• Cisco SIP Phone, I figured I’d need to be hard wired to get the best VOIP connection based on the previous experience in Alaska
  • Six different cameras, I wanted to document the entire trip in many different formats, and at least forty rolls of film
  • A wireless repeater/bridge/ap/router so I could plug the SIP phone further away from the main router

Escape from North America

Working Remotely

* Arrival in Chile = Hot Dog Completo

Arriving in Córdoba, Argentina on Sunday after a brief weekend in Santiago de Chile I stayed at an apartment that I had rented on previous trips. Jacking in for work I noticed a few things quite immediately which I hadn’t noticed in prior trips.

 

  • Running speedtest on the internet connection, I was at 6mbps download and 1.5mbps upload. This is basically like breathing through a straw.
  • Running a VOIP speed test on the network, I noticed that my connection wasn’t the best which suggested I’d have some jitter

 

I attempted to counter my discoveries by plugging my Cisco SIP phone in to the router and found more surprises! When you connected via ethernet to the router in this apartment it turned into a bridge, and the Argentine company who supplied it had locked down the router admin page. I also couldn’t get SIP to fully register. Thad Watson on our ops team eventually found out I wasn’t in America but only because he tried to help me troubleshoot the issue. He asked “Hey why does it say you are trying to register from Argentina”? BUSTED. I’d been in Argentina less than a day and already been found out. However, I chalked this one up to Ops having super powers.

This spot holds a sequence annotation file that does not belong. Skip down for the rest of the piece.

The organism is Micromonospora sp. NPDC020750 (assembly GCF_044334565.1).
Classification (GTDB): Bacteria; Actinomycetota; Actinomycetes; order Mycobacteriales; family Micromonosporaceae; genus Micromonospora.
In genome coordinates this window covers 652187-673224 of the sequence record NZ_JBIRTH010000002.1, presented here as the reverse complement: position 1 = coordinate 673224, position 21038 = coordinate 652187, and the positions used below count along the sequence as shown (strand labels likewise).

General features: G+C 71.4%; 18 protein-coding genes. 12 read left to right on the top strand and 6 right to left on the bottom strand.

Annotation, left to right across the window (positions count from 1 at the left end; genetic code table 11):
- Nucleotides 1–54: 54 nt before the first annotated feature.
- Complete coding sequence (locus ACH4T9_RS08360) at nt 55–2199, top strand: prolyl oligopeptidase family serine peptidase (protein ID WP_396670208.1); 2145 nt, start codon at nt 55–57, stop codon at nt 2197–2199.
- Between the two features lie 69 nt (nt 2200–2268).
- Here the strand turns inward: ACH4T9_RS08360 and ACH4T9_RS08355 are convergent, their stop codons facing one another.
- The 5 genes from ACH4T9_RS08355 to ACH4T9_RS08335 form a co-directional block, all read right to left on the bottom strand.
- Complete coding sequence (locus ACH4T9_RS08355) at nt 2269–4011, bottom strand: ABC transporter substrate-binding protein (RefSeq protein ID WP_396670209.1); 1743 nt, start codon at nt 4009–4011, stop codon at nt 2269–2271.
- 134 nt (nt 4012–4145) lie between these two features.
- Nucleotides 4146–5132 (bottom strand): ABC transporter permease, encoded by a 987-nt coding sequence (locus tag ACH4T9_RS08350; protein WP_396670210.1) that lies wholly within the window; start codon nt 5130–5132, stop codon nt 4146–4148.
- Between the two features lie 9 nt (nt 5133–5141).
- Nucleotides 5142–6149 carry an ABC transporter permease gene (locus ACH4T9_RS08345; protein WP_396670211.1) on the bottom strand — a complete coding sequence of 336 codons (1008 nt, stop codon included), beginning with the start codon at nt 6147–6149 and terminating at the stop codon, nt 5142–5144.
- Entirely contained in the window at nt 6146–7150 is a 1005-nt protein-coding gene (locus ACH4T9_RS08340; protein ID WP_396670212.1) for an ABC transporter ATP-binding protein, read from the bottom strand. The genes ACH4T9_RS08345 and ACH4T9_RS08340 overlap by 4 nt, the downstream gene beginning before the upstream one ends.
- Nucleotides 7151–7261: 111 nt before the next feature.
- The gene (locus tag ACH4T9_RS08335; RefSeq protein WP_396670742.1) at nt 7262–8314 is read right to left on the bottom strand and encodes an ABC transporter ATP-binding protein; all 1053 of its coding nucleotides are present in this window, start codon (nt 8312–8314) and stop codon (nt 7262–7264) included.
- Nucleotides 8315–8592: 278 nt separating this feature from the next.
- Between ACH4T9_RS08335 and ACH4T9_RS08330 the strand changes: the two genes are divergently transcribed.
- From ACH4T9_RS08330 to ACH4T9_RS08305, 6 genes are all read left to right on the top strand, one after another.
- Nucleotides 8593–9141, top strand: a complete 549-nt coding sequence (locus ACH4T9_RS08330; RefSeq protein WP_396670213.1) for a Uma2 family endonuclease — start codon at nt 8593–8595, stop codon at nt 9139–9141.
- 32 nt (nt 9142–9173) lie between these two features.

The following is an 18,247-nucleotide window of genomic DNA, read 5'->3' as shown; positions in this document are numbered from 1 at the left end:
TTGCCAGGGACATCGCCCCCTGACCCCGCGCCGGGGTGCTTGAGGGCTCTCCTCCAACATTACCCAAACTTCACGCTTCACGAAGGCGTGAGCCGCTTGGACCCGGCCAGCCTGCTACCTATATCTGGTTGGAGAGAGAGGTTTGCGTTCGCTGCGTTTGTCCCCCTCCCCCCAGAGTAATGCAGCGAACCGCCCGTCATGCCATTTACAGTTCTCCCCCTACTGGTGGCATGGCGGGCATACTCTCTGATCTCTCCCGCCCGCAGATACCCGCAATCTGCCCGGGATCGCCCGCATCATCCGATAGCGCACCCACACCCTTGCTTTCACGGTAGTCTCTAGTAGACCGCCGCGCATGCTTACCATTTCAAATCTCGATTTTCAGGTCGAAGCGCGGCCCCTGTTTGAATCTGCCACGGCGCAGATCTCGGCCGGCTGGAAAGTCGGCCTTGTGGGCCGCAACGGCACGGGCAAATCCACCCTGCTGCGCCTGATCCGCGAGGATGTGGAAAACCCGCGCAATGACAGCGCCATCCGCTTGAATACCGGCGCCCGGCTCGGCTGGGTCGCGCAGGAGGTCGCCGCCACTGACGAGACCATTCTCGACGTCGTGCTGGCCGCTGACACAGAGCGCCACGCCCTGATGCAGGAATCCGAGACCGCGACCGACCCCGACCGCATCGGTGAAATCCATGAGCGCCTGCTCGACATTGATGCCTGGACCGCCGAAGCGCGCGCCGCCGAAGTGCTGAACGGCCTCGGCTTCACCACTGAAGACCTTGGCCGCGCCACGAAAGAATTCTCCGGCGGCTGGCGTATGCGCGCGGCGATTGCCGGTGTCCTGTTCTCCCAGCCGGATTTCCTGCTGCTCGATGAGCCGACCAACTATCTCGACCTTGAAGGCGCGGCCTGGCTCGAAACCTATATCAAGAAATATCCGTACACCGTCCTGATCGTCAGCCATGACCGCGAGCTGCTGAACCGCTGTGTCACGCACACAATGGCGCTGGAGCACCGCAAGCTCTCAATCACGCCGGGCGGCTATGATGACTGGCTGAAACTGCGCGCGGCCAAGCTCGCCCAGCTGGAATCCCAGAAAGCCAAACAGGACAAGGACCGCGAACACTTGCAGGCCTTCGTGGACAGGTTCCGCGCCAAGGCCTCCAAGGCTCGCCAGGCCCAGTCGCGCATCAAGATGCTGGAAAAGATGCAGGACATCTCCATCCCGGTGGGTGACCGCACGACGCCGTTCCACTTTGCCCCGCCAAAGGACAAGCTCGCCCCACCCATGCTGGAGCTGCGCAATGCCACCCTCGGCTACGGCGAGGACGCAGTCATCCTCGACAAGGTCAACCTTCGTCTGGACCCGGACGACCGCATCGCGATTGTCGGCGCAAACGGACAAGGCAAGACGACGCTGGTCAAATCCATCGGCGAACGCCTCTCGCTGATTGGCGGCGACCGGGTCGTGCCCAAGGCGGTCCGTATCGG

To make matters worse, I’d gotten a new Macbook when starting at Sonatype which doesn’t have an ethernet port. That meant I needed to find an elusive Thunderbolt Ethernet Adapter in Argentina. A friend and I tried to source one but quickly discovered that was foolish, and best of luck finding an alternative product even on MercadoLibre, the Argentine version of eBay. If I couldn’t figure out how to make this experiment work I knew there was a very expensive plane ticket in my near future.

In testing how effective I could be under this setup I noticed I had a lot of jitter, and some interesting latency. The latency was worse if I screen-shared, and if I moved the screen while I talked, you can forgot about it. This made for some very delicate meetings that week. All in all, Jason would remind me of the latency often. I knew I had a problem and thus I continued experimenting.

What I ended up with as a setup was my SIP phone plugged directly into the bridge, and hoping that the bridge would allow WiFi to work. This setup only worked for dialing conference lines, direct SIP calls would fail. As well, the WiFi would drop intermittently which would cause join.me to lose connection mid conference. This lasted around one frustrating week, at which point I decided I needed to change something and quickly.

Check in next week for the continuation of the story. Will Jeffry fall victim to the slow internet of Argentina? Will he get lost in a Chilean Hot Dog haze? Only time will tell!

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A total Scrum Bag, working to remind others that it’s more important to Be Agile than to just Do Agile. I spend my time coaching and mentoring, helping others to find the answers they already know and giving advice when asked. When not figuring out just the right amount of process to succeed, I can be found in the remote stretches of the Earth observing the beauty of nature.